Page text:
The lateral translation between paths normally occurs at each end of the physical tape. When the end of tape or end of data reaches an end of the physical tape, the control 24 operates the read/write and servo 19 to translate the head 18 laterally to the next path in the sequence. In accordance with the present invention, the control, in allowing the reuse of a complete linear path or a complete wrap, when the end of tape or end of data reaches an end of the physical tape, similarly operates the read/write and servo to translate the head 18 laterally, but not to the next linear path in the sequence, but instead back to the complete linear path or wrap that has been determined to have been expired, thereby reusing the linear path or wrap.

Referring additionally to FIG. 6, in step 80, the control 24 operates the longitudinal tape data storage drive 15 to store data received from a host or hosts 25 as directed by the host(s), storing the data as a sequence of serpentine wraps of two laterally offset linear paths on longitudinal tape 11. The host(s) may also update the data or indicate that the data is no longer needed, and the updated data is stored in the continuing sequence of serpentine wraps, while the superseded and unneeded data is expired by the host(s).

In step 83, the control identifies the expired data 60, 63, 64, storing the identification, for example, in memory. The control prevents reuse of small segments of free space represented by the small expired blocks 60 thereby avoiding a performance impact that would be incurred due to the linear tape motion associated with finding an empty segment. Although one of the key functions that is typical of an enterprise class tape drive is the ability to do a high speed locate operation to the beginning of the expired data, doing so for a large number of small segments causes a performance impact.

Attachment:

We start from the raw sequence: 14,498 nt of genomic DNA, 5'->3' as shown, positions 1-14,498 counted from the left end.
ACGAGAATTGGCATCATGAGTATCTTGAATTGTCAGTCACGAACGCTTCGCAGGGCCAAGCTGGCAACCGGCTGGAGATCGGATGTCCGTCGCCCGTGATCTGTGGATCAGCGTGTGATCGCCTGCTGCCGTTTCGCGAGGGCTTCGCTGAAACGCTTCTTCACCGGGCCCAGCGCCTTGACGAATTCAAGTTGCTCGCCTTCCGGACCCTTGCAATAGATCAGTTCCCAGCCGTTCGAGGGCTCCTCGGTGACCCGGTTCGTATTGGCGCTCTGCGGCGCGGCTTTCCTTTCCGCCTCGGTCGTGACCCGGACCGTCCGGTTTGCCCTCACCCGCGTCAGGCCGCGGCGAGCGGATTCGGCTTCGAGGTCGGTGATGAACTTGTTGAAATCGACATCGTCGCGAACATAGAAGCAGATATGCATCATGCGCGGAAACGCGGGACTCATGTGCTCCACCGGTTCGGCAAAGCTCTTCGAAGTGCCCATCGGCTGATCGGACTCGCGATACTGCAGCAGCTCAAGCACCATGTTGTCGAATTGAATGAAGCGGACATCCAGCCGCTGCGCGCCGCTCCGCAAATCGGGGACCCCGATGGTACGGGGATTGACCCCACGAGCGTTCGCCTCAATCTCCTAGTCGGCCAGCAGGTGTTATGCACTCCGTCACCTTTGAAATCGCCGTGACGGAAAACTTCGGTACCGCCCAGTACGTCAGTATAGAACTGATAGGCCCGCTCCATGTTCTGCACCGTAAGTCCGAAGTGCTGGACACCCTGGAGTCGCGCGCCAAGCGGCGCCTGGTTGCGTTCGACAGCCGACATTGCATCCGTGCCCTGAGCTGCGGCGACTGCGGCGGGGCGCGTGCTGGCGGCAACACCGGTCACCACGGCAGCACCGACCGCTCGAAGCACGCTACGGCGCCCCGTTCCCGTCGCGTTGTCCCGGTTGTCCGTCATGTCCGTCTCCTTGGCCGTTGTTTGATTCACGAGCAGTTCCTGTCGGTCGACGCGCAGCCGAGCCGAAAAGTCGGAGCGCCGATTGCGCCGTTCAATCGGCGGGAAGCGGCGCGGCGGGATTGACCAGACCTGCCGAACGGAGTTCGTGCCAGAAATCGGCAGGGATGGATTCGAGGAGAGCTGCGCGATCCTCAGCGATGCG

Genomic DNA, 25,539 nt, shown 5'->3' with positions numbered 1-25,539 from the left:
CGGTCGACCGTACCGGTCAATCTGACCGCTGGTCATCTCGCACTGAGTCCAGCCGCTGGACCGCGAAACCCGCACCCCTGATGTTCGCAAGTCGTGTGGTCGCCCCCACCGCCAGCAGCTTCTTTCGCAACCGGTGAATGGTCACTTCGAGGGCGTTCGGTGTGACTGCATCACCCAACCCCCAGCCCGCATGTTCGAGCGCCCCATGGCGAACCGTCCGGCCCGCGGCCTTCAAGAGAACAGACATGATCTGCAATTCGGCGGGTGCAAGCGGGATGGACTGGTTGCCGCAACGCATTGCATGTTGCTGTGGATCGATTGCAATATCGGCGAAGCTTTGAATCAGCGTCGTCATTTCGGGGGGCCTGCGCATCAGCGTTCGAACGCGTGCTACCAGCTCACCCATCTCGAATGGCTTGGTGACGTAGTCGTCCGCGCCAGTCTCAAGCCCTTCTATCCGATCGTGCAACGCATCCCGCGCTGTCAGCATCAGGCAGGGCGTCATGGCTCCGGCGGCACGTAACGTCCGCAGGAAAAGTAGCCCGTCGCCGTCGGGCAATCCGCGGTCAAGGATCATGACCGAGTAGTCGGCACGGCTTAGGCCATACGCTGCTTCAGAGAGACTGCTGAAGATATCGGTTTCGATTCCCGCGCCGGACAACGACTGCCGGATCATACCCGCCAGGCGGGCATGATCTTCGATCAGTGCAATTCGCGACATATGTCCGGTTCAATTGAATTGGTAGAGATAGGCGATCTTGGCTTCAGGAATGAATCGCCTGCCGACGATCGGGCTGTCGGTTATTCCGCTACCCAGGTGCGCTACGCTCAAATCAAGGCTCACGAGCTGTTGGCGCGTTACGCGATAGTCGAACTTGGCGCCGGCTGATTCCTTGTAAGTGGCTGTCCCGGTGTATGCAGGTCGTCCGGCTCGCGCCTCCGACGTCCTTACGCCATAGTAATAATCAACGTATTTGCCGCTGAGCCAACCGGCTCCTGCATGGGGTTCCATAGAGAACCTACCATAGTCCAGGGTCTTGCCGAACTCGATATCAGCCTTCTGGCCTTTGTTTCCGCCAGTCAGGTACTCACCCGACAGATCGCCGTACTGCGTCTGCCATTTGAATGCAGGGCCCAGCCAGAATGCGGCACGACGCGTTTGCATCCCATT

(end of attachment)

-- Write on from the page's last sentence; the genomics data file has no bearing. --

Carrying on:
In step 87, the control 24 determines whether data of a complete linear path 63 or 64 of the longitudinal tape has been expired. A complete linear path allows translation to the linear path in a similar manner as a normal translation to continue the sequence of serpentine paths. Thus, if the end of tape or end of data was positioned at the physical end of tape position 89, the normal translation would be laterally to path 52 and is instead made in the opposite direction to path 64.

Alternatively, the user may prefer to operate only with wraps, and in that case, the control 24, in step 87, determines whether data of a complete wrap 63, 64 of the longitudinal tape has been expired. A complete wrap allows translation to the linear path in a similar manner as a normal translation to continue the sequence of serpentine wraps. Thus, if the end of tape or end of data was positioned at the physical end of tape position 90, the normal translation would be laterally to path 92 and is instead made in the opposite direction to path 63.